By Kelli Arena
The shootings at Virginia Tech and Northern Illinois University had one thing in common - Eric Thompson. He is one of the biggest online gun dealers in the country. He sold a gun to one shooter and equipment to the other. [cnn-photo-caption image=http://i.l.cnn.net/cnn/2008/CRIME/04/16/vt.one.year.later/art.vt.community.candles.gi.jpg caption="A year later, Virginia Tech students say they have learned about themselves and their community."]
You'd probably never know that, though, had Thompson himself not made those facts public. The Bureau of Alcohol, Tobacco and Firearms (ATF) is specifically prohibited by law from releasing that kind of information.
Thompson has been unusually public about a lot of things since those tragic shootings, in particular his remedy for dealing with gun violence.
"My answer to this problem is let people protect themselves," says Thompson.
That's right, more guns, or at least the threat of more guns. Thompson is pushing for more states to allow its citizens to conceal and carry, and he supports allowing students to carry guns on college and university campuses.
"At the NIU shooting there was three-minute response time. Unfortunately that was about thirty seconds or two minutes and thirty seconds too late. And the police did a fantastic job, but you can't stop it, if there is no way to stop it," Thompson argues.
Thompson has even set up an online forum to argue for his ideas: http://www.gundebate.com.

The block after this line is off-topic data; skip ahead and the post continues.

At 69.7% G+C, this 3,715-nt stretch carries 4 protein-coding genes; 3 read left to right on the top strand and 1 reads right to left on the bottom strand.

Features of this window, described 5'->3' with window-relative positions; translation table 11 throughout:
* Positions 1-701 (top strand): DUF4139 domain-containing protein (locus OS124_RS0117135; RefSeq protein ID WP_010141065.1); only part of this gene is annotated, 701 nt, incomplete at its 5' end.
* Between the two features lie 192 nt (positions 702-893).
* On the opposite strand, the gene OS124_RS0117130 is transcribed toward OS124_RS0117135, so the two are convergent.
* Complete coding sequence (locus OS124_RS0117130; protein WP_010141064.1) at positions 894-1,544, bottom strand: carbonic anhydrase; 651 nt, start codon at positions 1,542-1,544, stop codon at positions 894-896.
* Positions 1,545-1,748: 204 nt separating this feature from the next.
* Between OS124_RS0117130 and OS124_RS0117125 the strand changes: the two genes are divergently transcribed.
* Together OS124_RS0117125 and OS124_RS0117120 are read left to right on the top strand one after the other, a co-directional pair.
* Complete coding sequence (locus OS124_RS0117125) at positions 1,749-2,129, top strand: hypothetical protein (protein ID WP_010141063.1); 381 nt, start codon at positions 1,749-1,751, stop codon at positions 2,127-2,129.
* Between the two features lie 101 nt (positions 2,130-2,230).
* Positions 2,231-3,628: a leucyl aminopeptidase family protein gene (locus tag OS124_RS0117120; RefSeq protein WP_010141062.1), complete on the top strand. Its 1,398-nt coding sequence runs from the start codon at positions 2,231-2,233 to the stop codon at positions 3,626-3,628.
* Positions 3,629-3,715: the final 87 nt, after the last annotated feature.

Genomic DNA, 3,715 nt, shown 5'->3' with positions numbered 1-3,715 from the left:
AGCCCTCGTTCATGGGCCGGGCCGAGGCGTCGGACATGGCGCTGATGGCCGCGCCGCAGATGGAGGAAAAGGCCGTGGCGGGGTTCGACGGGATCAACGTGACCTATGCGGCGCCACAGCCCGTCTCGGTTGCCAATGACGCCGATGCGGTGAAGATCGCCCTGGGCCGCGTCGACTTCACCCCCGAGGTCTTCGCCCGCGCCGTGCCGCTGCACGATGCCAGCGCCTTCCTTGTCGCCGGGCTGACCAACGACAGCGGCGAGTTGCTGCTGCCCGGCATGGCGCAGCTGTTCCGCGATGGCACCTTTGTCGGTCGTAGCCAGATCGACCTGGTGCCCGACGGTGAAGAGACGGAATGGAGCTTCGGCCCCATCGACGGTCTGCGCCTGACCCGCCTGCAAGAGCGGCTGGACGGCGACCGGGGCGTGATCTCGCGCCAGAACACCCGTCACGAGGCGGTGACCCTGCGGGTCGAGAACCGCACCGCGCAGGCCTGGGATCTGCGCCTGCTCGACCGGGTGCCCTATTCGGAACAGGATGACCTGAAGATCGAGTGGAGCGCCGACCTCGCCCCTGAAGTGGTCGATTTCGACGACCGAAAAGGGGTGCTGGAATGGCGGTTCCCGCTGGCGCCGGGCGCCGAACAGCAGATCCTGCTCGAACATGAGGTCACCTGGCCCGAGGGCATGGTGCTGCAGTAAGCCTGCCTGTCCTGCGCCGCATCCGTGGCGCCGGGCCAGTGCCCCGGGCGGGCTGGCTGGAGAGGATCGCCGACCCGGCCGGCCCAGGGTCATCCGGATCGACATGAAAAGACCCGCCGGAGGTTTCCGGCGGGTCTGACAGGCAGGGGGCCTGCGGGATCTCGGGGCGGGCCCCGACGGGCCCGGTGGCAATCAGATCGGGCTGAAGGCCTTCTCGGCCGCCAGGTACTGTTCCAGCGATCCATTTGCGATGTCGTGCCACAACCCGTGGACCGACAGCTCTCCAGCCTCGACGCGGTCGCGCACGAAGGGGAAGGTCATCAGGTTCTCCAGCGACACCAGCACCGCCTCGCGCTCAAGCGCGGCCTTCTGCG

"I wish there were people from both sides that would come,” he says. “Currently it's more of the guns rights people on the website."
He says it's not about selling guns but rather, about "educating" people.
That's a sentiment that's hard for some to swallow. Elilta Habdu barely survived the Virginia Tech shootings. She still has a bullet lodged near the base of her brain.
"To use us our tragedy, our pain, and our suffering to push the gun debate, that's shameful. That's torturing us when you do that,” says Habdu. “You're insulting the memories of 32 people who died needlessly because someone brought a gun onto campus. You know, he's making a profit out of our suffering and God knows how many more guns he's selling to people and how many lives are being wrecked because of it."
Actually, Thompson says business is quite good and steadily getting better. He says he is sorry for victims like Habdu but has no regrets.
"I really didn't have time to think about it... all the laws were followed,” he says. “The important thing to focus on is how we can prevent this in the future."
It's hard to cast Thompson as a villain. His long wavy blonde hair and laid-back nature make him seem more surfer than gun dealer. And his gun shop looks more like an Internet start up. He is the father of young children and says he'd like them to know how to use a gun when it's appropriate.
He plans to keep pressing his case and to keep selling guns.
"I'm not going to back down,” says Thompson. “I'm not even interested really in a compromise."
Visit "Remembering Virginia Tech" for CNN.com's special anniversary coverage.
Anderson Cooper goes beyond the headlines to tell stories from many points of view, so you can make up your own mind about the news. Tune in weeknights at 8 and 10 ET on CNN.
Questions or comments? Send an email
Want to know more? Go behind the scenes with